National Fisherman

WASHINGTON — The old proverb, "If at first you don't succeed, try, try again," might apply to 2015 red snapper legislation.

Earlier this week, Rep. Garret Graves, R-Baton Rouge, who contends recreational fishers are being shortchanged with only 10-day red snapper fishing seasons in the Gulf, withdraw an amendment that would have transferred authority to set the seasons from a federal agency to a new consortium of five Gulf states, including Louisiana. He did so because his amendment was likely to be defeated, given opposition from leaders of the House Natural Resources Committee.


A federal judge ruled Thursday to allow part of a case over the proposed Pebble mine project to move forward, laying the groundwork for a long legal fight over the Environmental Protection Agency’s interaction with anti-mine activists.


For years, local lobstermen have watched from the periphery as the groundfish industry and federal regulators have waged their mighty battles over stock assessments, closed areas, slashed quotas and regulatory issues, including the presence of observers on the groundfish boats.


The world has given a sigh of relief as the US and Switzerland have tackled corruption in FIFA – the world soccer organization where bribery and corruption have been endemic.  The FIFA scandal involved a basic pay to play: bribes for votes and contracts.


With a partial government shutdown looming, state agencies are making plans for what services might be reduced without a budget deal by July 1. But salmon don’t care about budgets and money. The fish are coming to Alaska waters whether or not the Alaska Department of Fish & Game has its usual resources to manage them.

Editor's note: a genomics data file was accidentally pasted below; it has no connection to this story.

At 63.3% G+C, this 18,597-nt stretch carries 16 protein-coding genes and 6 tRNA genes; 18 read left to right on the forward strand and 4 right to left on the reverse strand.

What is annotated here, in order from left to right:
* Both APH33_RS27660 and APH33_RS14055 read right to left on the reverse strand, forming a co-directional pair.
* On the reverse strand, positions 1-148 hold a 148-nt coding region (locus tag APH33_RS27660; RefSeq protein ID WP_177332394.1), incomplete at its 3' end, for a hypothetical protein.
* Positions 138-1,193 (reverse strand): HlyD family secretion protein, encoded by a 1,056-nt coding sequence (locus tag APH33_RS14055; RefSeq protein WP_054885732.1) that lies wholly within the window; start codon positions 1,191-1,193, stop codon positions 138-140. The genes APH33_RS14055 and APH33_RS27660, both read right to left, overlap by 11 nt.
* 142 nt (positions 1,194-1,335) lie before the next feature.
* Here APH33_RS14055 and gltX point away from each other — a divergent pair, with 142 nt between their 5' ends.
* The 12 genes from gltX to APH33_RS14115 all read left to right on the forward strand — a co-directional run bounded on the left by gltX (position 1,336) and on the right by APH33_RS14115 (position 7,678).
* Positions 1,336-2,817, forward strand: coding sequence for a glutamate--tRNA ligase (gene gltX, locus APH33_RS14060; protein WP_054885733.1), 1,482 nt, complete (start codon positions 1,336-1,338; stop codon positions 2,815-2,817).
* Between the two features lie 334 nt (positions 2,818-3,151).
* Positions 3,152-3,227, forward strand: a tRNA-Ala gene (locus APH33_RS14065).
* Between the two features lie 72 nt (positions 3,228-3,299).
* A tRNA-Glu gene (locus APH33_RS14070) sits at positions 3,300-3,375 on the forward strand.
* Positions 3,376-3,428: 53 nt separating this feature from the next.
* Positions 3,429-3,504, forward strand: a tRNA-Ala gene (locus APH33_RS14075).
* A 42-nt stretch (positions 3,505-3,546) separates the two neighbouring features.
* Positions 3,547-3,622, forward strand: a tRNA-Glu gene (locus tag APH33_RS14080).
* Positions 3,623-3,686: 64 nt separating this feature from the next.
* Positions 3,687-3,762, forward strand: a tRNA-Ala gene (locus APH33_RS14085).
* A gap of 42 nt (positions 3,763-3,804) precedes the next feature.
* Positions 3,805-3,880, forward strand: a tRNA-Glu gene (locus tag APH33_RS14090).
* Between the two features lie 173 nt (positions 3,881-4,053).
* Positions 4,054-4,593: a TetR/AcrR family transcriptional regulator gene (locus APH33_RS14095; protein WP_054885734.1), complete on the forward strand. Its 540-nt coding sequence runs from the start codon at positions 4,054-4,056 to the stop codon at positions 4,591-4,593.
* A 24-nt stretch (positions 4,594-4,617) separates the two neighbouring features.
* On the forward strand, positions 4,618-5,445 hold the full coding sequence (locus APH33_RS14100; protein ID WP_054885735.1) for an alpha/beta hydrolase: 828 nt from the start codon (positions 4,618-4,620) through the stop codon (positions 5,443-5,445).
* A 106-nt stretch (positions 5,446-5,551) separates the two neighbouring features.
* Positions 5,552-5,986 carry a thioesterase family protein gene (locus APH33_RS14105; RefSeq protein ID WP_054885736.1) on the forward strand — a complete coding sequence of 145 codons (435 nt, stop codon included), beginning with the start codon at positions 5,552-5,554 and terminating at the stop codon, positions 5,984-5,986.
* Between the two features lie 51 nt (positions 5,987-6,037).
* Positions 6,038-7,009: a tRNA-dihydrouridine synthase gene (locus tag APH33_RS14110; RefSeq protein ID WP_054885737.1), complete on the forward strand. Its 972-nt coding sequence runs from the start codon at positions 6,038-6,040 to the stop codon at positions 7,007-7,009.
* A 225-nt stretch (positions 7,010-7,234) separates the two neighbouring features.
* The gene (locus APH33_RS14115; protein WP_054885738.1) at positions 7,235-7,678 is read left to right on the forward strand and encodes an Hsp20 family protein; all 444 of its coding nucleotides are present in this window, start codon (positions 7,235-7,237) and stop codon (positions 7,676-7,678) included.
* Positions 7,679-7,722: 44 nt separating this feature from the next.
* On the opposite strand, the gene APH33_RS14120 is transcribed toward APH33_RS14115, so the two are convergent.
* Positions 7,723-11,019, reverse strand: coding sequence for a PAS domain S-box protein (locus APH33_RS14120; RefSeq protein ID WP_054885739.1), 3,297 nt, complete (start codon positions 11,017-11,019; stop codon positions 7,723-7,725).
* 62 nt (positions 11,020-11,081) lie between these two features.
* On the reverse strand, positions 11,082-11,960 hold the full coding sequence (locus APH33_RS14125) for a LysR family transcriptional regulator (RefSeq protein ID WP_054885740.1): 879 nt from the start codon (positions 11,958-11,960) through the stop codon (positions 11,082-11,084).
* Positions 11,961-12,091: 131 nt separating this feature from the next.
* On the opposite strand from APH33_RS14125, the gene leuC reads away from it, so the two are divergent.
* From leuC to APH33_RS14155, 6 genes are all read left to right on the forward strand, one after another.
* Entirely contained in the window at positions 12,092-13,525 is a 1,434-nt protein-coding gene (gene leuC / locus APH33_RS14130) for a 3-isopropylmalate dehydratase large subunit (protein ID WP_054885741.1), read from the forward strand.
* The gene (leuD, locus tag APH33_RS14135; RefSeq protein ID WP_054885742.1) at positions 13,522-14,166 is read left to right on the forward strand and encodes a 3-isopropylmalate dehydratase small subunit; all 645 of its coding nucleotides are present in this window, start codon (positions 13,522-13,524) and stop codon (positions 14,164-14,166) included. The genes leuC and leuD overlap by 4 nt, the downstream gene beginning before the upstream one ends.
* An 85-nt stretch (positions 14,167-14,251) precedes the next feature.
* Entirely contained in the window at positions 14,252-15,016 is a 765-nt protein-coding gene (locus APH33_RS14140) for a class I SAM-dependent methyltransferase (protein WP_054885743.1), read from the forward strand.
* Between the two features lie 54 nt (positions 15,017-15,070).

The North Pacific Fishery Management Council will likely recommend some significant changes to the current version of the Magnuson Stevens Act — but not during its meeting in Sitka.


PORTLAND, ME — The National Fish and Wildlife Foundation is awarding the Nature Conservancy $300,000 to implement electronic monitoring systems in the New England's fishing industry.


ANCHORAGE, Alaska — A series of deep cuts to the halibut bycatch allocation for the Bering Sea groundfish bottom-trawl fleet will be considered by the North Pacific Fishery Management Council this week, and the decision to recuse two members of the board could have an effect on the outcome.


LOS ANGELES — A commercial fisherman sued the owner of the oil pipeline that spilled thousands of gallons of crude on the Santa Barbara coast, alleging the environmental disaster would cause decades of harm to the shore and hurt many businesses.


In April, seafood buyers across Washington, Oregon, British Columbia and Alaska received an invitation to bid on a job that involves purchasing and then picking up surplus salmon carcasses and eggs from state-run hatcheries in Washington.


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National Fisherman Live

National Fisherman Live: 3/10/15

In this episode, Online Editor Leslie Taylor talks with Mike McLouglin, vice president of Dunlop Industrial and Protective Footwear.

National Fisherman Live: 2/24/15

In this episode:

March date set for disaster aid dispersal
Oregon LNG project could disrupt fishing
NOAA tweaks gear marking requirement
N.C. launches first commercial/recreational dock
Spiny lobster traps limits not well received

Inside the Industry

NMFS announced two changes in regulations that apply to federal fishing permit holders starting Aug. 26.

First, they have eliminated the requirement for vessel owners to submit “did not fish” reports for the months or weeks when their vessel was not fishing.

Some of the restrictions for upgrading vessels listed on federal fishing permits have also been removed.


Alaskans will meet with British Columbia’s Minister of Energy and Mines, Bill Bennett, when he visits Juneau next week and will ask him to support an international review of mine developments in northwest British Columbia, upstream from Southeast Alaska along the Taku, Stikine and Unuk transboundary rivers.

Some Alaska fishing and environmental groups believe an international review is the best way to develop specific, binding commitments to ensure clean water, salmon, jobs and traditional and customary practices are not harmed by British Columbia mines and that adequate financial assurances are in place up front to cover long-term monitoring and compensation for damages.

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Diversified Business Communications